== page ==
Okay, so we tricked you into clicking this link by telling you it would be fun, but functions are important for both the SAT and the ACT, so sit tight and read through; anyway, we’ve made this explanation as painless as possible.

**A quadratic function** is a kind of polynomial function. The standard form of a quadratic function is:

*y = ax ^{2 }+ bx + c,* where

*a ≠ 0*

A polynomial function is a function that can be defined by evaluating a polynomial; in the case of a quadratic function, “polynomial” simply refers to the exponent. Evaluating a polynomial (in this case) basically means what the function will look like on a graph. The term quadratic means squared, or to the power of two.

**What you need to know for the SAT & the ACT:** a quadratic function will always result in a parabola; a parabola is a U-shaped figure that will open upwards or downwards. Look at this picture of a quadratic function:

You will also have to know that, for all functions in which *y = ax ^{2 }+ bx + c*, where

*a ≠ 0*,

*c*will indicate the y-intercept. So, using the above illustration as an example, we know that the quadratic function of this parabola will look like this:

*y = ax ^{2 }+ bx + (-2),* or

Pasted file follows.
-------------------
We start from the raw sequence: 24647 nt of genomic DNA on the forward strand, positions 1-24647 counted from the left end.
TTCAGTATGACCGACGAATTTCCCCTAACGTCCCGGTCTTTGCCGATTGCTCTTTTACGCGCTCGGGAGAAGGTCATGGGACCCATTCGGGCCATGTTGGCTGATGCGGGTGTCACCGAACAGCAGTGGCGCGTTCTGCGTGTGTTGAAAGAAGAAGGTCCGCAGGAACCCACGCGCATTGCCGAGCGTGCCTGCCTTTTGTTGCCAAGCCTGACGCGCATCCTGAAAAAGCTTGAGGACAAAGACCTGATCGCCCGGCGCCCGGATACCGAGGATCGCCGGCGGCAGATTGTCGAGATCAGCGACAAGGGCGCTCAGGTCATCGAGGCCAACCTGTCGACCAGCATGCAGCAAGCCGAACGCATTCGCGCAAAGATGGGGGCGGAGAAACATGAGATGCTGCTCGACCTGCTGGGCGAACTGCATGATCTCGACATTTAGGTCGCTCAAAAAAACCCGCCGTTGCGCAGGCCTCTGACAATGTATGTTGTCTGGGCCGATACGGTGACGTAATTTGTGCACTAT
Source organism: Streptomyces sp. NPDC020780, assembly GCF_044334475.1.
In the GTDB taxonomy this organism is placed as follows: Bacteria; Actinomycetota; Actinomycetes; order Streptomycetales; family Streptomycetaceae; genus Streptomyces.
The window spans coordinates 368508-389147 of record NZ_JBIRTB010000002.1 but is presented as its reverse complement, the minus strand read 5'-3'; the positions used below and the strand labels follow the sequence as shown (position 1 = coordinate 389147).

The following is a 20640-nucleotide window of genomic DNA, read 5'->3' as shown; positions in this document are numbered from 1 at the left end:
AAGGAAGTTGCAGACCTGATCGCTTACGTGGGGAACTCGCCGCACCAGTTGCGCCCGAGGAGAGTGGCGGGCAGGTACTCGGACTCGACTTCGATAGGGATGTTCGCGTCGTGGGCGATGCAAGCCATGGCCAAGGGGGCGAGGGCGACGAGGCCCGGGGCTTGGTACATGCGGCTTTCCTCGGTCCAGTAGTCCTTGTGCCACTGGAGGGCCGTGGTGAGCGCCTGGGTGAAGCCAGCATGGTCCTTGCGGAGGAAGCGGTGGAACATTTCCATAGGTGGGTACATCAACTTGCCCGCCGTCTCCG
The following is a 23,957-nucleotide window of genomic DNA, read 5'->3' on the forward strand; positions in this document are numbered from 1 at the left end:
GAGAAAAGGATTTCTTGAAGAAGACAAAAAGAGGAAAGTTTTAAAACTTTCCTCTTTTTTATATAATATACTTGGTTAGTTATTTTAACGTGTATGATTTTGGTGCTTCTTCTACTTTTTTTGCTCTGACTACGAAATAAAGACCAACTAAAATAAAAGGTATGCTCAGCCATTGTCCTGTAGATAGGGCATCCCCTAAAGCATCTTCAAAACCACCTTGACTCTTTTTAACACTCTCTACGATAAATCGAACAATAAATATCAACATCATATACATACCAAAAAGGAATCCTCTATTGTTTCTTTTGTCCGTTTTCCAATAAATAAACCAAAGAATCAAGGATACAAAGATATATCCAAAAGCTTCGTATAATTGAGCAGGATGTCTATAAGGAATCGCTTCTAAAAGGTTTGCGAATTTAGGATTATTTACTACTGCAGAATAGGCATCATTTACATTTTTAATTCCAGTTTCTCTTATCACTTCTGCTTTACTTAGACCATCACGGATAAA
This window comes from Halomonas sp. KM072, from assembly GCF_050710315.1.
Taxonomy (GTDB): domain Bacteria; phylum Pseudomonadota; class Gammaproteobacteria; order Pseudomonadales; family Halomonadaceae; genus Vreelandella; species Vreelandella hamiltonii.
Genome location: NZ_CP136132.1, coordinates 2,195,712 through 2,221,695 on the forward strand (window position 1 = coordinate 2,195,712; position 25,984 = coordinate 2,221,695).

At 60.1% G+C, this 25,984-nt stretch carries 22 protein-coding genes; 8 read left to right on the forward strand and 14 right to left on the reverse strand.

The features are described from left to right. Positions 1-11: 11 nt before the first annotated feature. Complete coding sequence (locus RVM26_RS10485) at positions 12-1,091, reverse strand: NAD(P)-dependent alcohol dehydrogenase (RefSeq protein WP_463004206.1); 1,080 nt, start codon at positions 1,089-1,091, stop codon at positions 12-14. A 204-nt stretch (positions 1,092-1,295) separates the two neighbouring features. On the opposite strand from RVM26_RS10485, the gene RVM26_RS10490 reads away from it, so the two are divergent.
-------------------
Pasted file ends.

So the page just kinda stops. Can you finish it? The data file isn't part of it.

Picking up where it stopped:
*y = ax ^{2 }+ bx – 2*

We know this because the graph intercepts the y axis at (-2). **(Note:** the value of *a* will determine whether the parabola faces up or down. If *a* is positive, the parabola will face upwards; if *a* is negative, the parabola will face downwards**)**

You will also need to be able to identify the x-intercepts of a quadratic function, and use them to graph the function. You can do this by factoring. Consider this example:

*y = x ^{2} – x – 2*

*y = (x + 1)(x -2)*

*x = -1, x = 2*

**(Note:** **If you are taking the ACT**, you will have to be familiar with the quadratic formula; if you are only taking the SAT, then you will only have to be able to factor**)** If you are unfamiliar with factoring, too lazy to factor or the problem just looks too difficult to factor, you can use the **quadratic formula:**

The quadratic formula lets you solve for *x* using *a, b,* and *c*. Using the same quadratic function above, we can solve for the x intercepts without factoring (keep in mind, where there is no number in front of x, you can always multiply by one):

You now know the basics of the quadratic function and the quadratic formula; good job! If you ever need extra help tackling these tough SAT or ACT Math concepts, remember, the experts at Test Masters are available year round for all your testing and college admission needs.